So excited to have the amazing Tamania behind the fabulous new blog, Urdu Mom, here to reminisce about Eids back home and how her Eid as a mom of two, looks like now. ENJOY!
When I think about Eid in Pakistan the memory is a colorful collage of bangles, mehndi, sheer khorma, eidi and family get-togethers. The eve of Eid called Chaand Raat was the highlight of the festivities. Everyone would be waiting to hear what the “Roet-e-Hilal Committee” (moon-sighting committee) decides. The only source of news was the sole TV channel, PTV. It would be a true Eid if it was announced on the 29th Roza that the next day is Eid. There would be jubilations, hugs and mubariks all around. My parents would take us to the bazaar to buy bangles for Eid. The streets would be busy and festive. Strings of bright electricity bulbs would hang over makeshift stalls that housed rows and rows of colorful bangles. We would return to the car carefully holding the bangles wrapped in old newspapers, their glitter already coming off on the paper and our hands. Although my Dadi (grandmother) would be asking us all to sleep on time, there would be lots to do that night before the big day: laying out the clothes with the matching shoes and accessories, catching any special TV programs or just giggling in the excitement of the day tomorrow.
My grandparents would give us all Eidi after the men came back from the Eid Namaz. You were expected to have showered and changed your clothes by then. I would say “Adaab” and lower my head infront of my dada and he would put his hand on my head, say “Jeete Raho” and then hand over the Eidi, which was cash in crisp new notes that he got from the bank the day before just for this purpose. Breakfast on eid day was Sheer Khorma. What a treat!
Another tradition in my family at Eid was to visit anyone’s house who wasn’t celebrating that year due to a recent death. As a child it was a great reminder of the ups-and-downs of life and why it’s important to think of others even in the time of your happiness. My nana passed away before any of his grandchildren were born. So we would also visit the graveyard to show him our Eid clothes. Another lesson from childhood of remembering those who have passed away in loving ways and keeping them a part of our life.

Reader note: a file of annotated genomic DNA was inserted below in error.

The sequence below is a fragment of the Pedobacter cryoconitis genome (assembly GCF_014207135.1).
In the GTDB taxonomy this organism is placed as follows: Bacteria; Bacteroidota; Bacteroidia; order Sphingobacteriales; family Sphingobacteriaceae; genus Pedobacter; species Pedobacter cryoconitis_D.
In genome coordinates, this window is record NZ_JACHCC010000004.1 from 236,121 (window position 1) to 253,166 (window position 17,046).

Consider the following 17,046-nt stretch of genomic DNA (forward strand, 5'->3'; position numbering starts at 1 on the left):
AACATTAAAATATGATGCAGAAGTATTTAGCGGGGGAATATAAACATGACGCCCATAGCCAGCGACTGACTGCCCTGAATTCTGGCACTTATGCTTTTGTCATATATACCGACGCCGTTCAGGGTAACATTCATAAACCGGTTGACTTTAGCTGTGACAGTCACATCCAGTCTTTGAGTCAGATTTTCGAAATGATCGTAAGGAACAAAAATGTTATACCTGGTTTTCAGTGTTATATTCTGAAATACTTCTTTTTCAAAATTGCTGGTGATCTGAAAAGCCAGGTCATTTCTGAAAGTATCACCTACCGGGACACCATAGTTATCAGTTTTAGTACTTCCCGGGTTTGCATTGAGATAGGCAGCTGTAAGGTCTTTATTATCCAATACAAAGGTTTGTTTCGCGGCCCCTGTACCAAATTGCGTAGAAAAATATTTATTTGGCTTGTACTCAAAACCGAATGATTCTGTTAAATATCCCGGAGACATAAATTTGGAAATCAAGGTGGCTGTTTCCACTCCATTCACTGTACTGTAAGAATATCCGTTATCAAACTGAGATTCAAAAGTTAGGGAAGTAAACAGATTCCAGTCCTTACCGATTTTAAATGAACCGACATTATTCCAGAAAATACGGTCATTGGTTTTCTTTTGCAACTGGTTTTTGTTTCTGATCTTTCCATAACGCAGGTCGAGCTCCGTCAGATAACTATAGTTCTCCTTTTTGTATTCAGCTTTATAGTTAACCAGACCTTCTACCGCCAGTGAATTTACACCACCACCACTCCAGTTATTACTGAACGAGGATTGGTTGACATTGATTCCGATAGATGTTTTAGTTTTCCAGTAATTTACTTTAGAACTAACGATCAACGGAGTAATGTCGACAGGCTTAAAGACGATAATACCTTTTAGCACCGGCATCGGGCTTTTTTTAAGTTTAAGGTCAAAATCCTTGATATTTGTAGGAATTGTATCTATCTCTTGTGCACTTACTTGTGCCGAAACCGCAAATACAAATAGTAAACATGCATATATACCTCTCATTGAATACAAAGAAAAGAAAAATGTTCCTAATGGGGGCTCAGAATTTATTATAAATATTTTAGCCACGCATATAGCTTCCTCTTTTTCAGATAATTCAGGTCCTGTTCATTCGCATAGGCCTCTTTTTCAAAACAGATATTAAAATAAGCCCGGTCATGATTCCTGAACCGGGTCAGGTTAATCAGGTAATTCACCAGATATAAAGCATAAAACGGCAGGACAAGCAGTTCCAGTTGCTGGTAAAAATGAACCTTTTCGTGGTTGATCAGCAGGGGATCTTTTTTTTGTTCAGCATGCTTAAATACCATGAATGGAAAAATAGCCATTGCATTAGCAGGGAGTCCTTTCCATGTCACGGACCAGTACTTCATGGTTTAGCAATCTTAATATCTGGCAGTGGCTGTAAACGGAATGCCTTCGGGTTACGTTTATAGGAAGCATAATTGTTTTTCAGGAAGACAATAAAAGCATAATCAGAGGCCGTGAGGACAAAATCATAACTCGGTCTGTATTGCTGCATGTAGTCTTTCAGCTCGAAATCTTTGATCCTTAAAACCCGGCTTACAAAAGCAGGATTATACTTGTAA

Eid greetings changed from special Eid Cards bought from book stores, to E-cards and then simply text messages, and so did some of the ways Eid was celebrated all around us. However my parents always carried out the Eid traditions of our house. There were many dinners and get-togethers over the 3-day celebrations. By the third day of Eid we were all well-fed, super-tired-but-happy and ready to count our Eidi to see how much we scored this year.
I moved to Canada ten days after getting married, so my first Eid in Canada was in a new home, in a new country with a brand new husband. The first couple of Eids in Canada were spent calling immediate and extended family to wish them “Eid Mubarik” and when they would ask “what did you do for Eid”, replying: “Yahan to Eid bari pheeke hai”.
It was after I had my daughter I realized the importance of celebrating Eid and making it a tradition. I was the mothership myself now and needed to give my little one a base.
She is four now and we do age-appropriate celebrations. My mother always sends us Eid dresses from Pakistan and the arrival of that package kick starts the celebrations in our house. Since my daughter doesn’t get any presents for Christmas but most of her friends do, we have invented a character called “Chachi Eid” who mysteriously brings presents for my daughter over Chaand Raat (We leave out a paratha for her instead of cookies and milk). I love the look on my daughter’s face on Eid morning as she tip toes into the living room to see if Chachi Eid indeed did come and then to see her gifts, the eid banner and the balloons. That moment is priceless.
Last year I went to my daughter’s preschool for a special Eid presentation. I read out a book to her class about Eid, and we taught all the children how to wish “Eid Mubarik”. As a craft, the children made Henna patterns on hands drawn on paper. I loved the look of pride on my daughter’s face as she saw her “angraizi” friends enjoying a celebration that belonged to her “urdu” world.
For Eid we arrange small family dinners where all the children get eidi. Usually the night before someone hosts a “henna” party. Eid is a celebration of love, friends and community. My daughter is now old enough to understand that not everyone is as lucky and we are including activities for her to share her good fortune. My hope as a mother is that when my children think back about Eid, it gives them the same warm glow as it gives my heart and it encourages them to keep the tradition alive.
TAMANIA IS A MOM, WIFE, HOMEMAKER, PART-TIME MARKETING CONSULTANT AND ADVENT COFFEE DRINKER. SHE LOVES TO WRITE ABOUT THE URDU ADVENTURES OF HER PAKISTANI-CANADIAN FAMILY AS URDUMOM. HER WISH AND GOAL AS A MOTHER IS TO PASS ON THE LOVE AND UNDERSTANDING OF THE PAKISTANI CULTURE TO HER CHILDREN GROWING UP IN CANADA, THROUGH THEIR MOTHER TONGUE URDU.
Thanks so much for sharing those beautiful memories Tamania. Wishing you and your family a lovely Eid 🙂
What are some of your favorite memories about Eid? Would love to know.
Thanks for reading. Lots of love.